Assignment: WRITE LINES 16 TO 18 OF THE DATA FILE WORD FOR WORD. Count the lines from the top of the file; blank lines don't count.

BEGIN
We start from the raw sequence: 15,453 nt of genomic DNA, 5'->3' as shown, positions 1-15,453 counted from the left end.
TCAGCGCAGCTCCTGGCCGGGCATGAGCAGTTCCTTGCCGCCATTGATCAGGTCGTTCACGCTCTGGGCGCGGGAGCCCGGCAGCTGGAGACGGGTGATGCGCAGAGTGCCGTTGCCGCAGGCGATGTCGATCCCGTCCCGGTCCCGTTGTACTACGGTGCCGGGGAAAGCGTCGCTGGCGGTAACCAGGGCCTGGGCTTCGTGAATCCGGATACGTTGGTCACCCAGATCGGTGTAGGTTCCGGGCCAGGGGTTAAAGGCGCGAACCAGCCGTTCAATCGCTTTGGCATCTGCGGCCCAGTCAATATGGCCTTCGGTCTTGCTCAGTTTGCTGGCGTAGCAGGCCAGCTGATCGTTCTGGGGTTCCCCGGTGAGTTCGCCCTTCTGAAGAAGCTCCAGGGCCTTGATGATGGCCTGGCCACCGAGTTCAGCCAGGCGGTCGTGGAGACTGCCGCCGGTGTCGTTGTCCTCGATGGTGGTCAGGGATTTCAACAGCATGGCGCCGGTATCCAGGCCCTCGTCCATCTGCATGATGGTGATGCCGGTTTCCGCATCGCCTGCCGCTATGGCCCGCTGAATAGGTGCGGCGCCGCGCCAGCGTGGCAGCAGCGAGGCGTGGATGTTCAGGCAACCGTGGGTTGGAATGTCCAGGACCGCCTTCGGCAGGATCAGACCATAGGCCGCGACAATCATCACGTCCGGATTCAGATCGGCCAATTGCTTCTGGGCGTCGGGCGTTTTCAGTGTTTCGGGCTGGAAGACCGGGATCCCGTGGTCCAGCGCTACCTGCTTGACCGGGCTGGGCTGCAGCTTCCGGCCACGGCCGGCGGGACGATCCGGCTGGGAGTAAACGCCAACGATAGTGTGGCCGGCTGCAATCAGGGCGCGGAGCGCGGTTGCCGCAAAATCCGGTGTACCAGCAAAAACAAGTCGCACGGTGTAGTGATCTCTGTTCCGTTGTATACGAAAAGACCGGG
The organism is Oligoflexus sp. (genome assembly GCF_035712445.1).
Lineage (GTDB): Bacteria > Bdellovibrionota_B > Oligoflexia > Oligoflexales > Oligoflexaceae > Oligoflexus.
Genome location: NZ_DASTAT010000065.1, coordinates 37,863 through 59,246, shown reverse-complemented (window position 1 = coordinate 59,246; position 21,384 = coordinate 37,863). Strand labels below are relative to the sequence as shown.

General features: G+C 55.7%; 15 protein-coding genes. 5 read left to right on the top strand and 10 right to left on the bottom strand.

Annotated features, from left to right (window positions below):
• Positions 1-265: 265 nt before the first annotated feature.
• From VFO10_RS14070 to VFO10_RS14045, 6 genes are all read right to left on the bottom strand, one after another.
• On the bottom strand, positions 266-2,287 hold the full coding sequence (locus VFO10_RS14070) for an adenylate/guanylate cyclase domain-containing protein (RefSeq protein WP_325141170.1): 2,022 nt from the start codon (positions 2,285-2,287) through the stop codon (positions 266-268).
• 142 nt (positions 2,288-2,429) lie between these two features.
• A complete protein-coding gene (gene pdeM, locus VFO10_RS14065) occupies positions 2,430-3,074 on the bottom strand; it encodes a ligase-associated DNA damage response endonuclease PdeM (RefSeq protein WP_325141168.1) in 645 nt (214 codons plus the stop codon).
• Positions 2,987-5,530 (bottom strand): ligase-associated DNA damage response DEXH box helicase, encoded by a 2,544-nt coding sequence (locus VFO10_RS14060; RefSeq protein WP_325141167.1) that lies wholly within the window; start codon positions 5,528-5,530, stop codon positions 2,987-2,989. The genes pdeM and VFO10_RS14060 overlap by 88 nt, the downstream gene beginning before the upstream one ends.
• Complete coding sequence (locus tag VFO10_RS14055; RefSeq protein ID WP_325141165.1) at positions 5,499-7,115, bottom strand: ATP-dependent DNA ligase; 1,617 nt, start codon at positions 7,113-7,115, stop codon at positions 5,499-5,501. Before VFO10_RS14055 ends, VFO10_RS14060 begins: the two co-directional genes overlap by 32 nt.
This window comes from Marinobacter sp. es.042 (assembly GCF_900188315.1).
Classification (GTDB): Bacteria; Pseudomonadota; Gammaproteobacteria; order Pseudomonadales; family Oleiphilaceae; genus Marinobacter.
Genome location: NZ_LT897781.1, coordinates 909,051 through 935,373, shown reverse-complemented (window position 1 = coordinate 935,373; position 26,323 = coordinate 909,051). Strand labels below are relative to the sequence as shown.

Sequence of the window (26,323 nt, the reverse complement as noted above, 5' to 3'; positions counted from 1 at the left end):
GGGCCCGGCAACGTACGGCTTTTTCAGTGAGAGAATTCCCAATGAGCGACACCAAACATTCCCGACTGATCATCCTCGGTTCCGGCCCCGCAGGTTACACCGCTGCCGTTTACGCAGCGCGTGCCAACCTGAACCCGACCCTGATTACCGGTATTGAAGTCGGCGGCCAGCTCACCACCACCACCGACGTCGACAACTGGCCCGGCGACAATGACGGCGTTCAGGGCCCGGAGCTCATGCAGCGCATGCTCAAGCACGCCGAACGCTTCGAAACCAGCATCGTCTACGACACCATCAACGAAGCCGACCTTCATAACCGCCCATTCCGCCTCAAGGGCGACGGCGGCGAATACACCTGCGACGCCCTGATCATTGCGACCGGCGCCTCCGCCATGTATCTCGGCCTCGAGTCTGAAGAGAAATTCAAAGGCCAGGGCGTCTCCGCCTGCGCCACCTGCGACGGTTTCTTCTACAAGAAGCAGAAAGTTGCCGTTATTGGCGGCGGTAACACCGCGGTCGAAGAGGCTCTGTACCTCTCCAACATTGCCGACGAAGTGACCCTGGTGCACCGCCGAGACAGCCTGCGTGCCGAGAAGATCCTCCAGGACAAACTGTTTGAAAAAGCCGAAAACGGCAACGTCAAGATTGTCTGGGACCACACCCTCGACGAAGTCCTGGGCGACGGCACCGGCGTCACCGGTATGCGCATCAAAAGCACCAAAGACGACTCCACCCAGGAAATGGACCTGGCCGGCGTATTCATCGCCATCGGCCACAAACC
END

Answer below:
Classification (GTDB): Bacteria; Pseudomonadota; Gammaproteobacteria; order Pseudomonadales; family Oleiphilaceae; genus Marinobacter.
Genome location: NZ_LT897781.1, coordinates 909,051 through 935,373, shown reverse-complemented (window position 1 = coordinate 935,373; position 26,323 = coordinate 909,051). Strand labels below are relative to the sequence as shown.

Sequence of the window (26,323 nt, the reverse complement as noted above, 5' to 3'; positions counted from 1 at the left end):